Thursday, 8 September 2016

A Glimmer of Hope Opens for Syrian Rebels As Peace Talks Intensify

Members of Free Syrian Army are seen in Cobanbey (Al-Rai) town of Al-Bab District near Jarabulus, Syria, on Sept. 6, 2016. The anti-ISIS operation called Euphrates Shield, which was launched on Aug. 24, aims at improving security, supporting coalition forces, supporting Syria's territorial integrity and eliminating the terror threat along Turkeys border through FSA fighters backed by Turkish armor, artillery and jets.

 'When Turkish tanks and warplanes crossed into Syria to help rebels retake the town of Jarabulus from ISIS on August 24, Syrian refugees at a camp just north of the border celebrated. A man named Abdel Wahab Shobak even shaved his beard, mirroring celebrations by other Syrian men freed from restrictive jihadi rule. Stranded in Turkey, Shobak hadn’t been living under ISIS, but he was still elated. “I was so happy at the liberation of these areas, and in hope of going back home soon,” he says. “The operation actually gave us some hope.”

 The two-week-old Turkish military incursion unsettled the already chaotic battlefield in Syria, strengthening the hand of the Syrian opposition and angering the regime of President Bashar Assad and his key backer, Russia. The operation expelled Islamic State forces from the last stretch they controlled on the Syrian-Turkish border, depriving the jihadists of an important smuggling route to Turkey’s major cities and to Europe, potentially cutting off the path for new jihadis.

 The operation also provides a glimmer of hope to some of the nearly three million Syrian refugees who remain stranded in Turkey, among a total population of 4.8 million people scattered across the region and beyond. A few are already aspiring to return to their homes in what Turkish officials are calling a “de facto safe zone” in northern Syria. Even those whose homes are not directly affected expressed relief at seeing ISIS eliminated from the border area. The operation also emboldened some of the embattled forces of the Syrian opposition, who stand to take control of the newly-liberated areas.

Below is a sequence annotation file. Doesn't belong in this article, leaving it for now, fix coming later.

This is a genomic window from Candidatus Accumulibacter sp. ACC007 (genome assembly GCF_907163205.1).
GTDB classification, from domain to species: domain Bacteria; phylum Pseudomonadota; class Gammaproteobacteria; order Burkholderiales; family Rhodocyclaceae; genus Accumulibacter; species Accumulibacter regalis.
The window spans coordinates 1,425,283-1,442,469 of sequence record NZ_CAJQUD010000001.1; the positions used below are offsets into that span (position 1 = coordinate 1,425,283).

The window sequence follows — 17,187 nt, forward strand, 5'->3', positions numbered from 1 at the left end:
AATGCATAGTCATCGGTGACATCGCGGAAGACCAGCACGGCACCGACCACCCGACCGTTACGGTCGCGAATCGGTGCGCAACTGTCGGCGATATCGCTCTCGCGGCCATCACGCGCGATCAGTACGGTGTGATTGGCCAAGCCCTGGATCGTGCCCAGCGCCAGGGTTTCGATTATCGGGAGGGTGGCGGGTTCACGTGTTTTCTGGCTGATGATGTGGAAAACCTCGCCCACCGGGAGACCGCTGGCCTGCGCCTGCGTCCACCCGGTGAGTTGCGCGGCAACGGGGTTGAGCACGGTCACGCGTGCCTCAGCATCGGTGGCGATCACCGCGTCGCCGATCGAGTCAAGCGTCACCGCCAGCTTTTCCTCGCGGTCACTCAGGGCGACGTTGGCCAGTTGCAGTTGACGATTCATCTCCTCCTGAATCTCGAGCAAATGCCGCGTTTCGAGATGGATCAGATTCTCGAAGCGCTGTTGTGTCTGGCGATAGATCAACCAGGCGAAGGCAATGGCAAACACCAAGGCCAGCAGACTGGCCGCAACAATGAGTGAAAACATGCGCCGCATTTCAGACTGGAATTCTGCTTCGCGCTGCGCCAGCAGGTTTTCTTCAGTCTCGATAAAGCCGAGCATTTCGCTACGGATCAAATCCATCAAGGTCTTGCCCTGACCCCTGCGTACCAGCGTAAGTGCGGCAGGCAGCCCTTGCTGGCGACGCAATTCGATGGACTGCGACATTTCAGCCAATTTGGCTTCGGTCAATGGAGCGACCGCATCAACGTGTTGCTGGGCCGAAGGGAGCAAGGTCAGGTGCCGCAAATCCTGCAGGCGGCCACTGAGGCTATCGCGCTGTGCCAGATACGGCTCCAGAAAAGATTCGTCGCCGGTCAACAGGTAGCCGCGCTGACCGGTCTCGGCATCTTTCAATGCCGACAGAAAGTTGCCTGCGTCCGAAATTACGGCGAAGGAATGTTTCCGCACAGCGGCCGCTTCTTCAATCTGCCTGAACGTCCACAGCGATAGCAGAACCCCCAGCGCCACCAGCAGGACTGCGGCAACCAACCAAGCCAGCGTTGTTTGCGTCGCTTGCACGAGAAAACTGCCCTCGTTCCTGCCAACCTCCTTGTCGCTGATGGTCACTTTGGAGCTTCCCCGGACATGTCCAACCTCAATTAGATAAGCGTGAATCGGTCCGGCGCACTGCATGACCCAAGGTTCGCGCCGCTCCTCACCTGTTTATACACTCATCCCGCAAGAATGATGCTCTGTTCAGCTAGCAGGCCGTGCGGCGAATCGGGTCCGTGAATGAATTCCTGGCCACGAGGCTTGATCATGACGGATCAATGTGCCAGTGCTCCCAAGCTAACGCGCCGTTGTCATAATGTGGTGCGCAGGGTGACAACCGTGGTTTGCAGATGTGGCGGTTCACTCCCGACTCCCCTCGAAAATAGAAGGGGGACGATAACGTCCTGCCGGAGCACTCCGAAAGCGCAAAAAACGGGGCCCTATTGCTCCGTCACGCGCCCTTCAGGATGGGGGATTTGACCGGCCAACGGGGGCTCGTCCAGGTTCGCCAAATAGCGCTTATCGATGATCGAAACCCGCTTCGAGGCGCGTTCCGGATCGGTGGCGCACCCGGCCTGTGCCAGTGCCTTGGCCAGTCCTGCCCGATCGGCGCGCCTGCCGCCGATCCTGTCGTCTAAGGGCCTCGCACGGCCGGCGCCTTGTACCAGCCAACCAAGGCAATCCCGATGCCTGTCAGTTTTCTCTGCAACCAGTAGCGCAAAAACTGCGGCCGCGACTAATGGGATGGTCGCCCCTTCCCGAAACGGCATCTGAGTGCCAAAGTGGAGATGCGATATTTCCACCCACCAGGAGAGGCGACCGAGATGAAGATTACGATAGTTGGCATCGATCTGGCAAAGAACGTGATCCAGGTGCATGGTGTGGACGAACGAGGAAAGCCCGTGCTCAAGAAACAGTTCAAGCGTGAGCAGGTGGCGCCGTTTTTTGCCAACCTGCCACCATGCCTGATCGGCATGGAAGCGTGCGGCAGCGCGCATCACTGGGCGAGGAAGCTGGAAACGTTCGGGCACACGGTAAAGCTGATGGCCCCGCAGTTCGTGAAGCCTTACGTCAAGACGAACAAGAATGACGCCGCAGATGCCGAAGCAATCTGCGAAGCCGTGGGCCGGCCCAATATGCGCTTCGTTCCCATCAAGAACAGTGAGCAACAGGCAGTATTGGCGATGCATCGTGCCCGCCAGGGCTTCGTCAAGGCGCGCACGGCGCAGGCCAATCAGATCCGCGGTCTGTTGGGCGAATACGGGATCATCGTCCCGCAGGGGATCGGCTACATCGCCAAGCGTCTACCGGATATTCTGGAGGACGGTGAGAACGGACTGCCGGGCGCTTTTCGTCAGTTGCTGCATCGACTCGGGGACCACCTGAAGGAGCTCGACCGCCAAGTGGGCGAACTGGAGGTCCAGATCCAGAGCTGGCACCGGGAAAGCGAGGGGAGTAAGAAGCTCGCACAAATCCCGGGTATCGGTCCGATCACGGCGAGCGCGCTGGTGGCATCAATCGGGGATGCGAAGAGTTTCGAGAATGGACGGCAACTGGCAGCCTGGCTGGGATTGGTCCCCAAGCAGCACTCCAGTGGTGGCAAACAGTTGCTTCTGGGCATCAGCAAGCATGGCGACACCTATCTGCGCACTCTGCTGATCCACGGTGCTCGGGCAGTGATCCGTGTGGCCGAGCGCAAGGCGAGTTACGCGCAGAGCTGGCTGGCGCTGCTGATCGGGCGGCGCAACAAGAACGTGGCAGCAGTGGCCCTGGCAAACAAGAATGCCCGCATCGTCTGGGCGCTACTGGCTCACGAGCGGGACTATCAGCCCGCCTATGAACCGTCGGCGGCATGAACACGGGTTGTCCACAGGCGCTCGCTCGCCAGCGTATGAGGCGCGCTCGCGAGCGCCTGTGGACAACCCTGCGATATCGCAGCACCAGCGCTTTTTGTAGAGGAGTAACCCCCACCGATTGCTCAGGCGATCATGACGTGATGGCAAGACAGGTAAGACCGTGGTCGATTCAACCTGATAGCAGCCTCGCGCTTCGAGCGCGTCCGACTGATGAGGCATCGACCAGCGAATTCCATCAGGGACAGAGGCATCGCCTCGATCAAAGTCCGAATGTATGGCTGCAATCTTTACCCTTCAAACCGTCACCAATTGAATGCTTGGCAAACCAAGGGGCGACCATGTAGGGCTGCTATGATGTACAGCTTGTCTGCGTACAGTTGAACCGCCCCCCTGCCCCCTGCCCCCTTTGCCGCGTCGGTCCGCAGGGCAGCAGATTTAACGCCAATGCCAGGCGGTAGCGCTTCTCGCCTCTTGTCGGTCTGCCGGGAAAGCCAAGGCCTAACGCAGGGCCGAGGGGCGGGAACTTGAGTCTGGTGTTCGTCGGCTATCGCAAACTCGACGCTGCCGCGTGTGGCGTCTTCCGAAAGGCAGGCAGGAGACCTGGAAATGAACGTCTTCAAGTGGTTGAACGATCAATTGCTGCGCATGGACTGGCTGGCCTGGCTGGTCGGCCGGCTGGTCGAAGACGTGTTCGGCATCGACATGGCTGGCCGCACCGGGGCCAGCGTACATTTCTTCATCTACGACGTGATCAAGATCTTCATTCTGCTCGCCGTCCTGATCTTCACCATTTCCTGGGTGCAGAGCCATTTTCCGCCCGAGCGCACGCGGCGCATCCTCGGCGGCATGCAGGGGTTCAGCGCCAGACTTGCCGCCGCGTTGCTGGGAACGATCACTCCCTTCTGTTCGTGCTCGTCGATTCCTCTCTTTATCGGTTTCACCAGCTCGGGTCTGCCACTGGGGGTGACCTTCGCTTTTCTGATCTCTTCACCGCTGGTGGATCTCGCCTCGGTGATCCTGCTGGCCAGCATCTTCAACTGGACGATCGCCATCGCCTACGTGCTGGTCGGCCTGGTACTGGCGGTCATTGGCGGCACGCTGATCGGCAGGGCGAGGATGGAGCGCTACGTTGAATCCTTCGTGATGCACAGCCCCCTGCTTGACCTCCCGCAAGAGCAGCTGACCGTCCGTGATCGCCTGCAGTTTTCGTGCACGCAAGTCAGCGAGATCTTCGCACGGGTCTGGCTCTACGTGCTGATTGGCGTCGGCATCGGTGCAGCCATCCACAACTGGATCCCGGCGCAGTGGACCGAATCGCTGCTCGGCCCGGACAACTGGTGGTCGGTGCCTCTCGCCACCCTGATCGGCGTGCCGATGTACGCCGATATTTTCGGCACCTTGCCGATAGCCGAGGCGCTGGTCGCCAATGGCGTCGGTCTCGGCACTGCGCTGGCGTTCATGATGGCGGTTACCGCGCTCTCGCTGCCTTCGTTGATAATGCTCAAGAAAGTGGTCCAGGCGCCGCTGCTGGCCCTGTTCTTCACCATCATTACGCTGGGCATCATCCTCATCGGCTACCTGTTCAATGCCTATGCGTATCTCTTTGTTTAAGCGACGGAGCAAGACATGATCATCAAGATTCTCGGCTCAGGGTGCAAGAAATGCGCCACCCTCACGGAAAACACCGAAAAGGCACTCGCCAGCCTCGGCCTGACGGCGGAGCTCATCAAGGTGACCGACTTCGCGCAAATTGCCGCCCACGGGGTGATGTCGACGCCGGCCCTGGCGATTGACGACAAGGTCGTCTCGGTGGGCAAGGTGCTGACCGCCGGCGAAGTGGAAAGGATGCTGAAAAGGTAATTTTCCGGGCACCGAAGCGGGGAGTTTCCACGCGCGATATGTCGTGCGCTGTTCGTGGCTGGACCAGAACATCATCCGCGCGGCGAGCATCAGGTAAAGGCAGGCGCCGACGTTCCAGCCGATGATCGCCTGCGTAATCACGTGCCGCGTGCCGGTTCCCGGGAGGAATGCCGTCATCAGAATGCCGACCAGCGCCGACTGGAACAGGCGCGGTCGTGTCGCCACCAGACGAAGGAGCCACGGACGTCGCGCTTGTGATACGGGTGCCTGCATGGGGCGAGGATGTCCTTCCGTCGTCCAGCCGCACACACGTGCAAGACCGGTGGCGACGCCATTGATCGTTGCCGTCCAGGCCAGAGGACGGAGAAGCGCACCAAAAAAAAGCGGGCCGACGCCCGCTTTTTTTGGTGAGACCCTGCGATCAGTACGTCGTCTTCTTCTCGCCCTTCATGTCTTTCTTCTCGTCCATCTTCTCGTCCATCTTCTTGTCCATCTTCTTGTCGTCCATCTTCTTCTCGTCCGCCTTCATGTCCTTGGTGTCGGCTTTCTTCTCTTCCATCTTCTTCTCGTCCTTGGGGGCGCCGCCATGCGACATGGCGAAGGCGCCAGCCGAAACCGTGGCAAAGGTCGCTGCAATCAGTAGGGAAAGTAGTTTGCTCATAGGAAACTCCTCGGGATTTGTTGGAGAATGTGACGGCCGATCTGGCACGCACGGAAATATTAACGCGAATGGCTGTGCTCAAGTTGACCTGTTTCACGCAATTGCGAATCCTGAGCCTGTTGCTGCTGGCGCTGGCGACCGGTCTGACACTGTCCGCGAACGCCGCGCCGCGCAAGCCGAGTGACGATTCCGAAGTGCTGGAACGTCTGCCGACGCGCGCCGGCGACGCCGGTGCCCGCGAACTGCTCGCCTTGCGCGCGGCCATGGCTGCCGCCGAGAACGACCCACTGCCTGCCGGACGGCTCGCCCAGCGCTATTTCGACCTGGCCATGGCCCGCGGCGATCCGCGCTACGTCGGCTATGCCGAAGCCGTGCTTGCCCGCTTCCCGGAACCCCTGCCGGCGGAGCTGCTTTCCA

“The situation is very good. The Syrian opposition is advancing backed by Turkish forces,” says Zaki Amin, a local council official from the newly-freed town of Ghandoura, speaking by phone from Syria. “They’re advancing every minute, thank God, and hopefully in the coming days we’ll liberate al-Bab.”

 The opposition-affiliated local councils are in the early stages of setting up governance and aid distribution in the newly-freed areas. Mohamed Haji Ibrahim, a lawyer and head of the Ghandoura local council, said he is preparing to return to the town after years in which his town suffocated under ISIS rule. “Ghandoura has been neglected for more than three years. The people of the world don’t know where Ghandoura is and what a strategic town it is,” he said in an interview in the city of Gaziantep in Turkey.

 A Russian and American-backed ceasefire declared in February collapsed within a few months as Russian-backed regime forces advanced. Those advances included imposing a siege on the key rebel stronghold in the city of Aleppo in June. Briefly interrupted by an Islamist-led counterattack in August, the siege of eastern Aleppo is now back in place, trapping an estimated 300,000 civilians in the rebel enclave.

 Back in the Turkish city of Gaziantep, another refugee named Ahmed Dallal, 45, sits in his living room where he lives with his family of seven. He had lived in Aleppo before fleeing intense shelling by the regime in 2012. He returned with his family to his hometown of Jarabulus, on the Turkish border. They lived there happily until 2013, when ISIS began infiltrating the town, preparing the way for a takeover that would come later that year. In February of 2013, he denounced ISIS during a relative’s funeral and had to flee after a jihadi official threatened him. Following the Turkish incursion, Jarabulus now falls in the so-called “safe zone.” He says, “I support this action. It should have come sooner.” He has no plans to return for now, but that may change. “I will go back to Jarabulus if I feel it is safe.” '

 "FSA advances today against Daesh in northern Aleppo province with TAF support."[]

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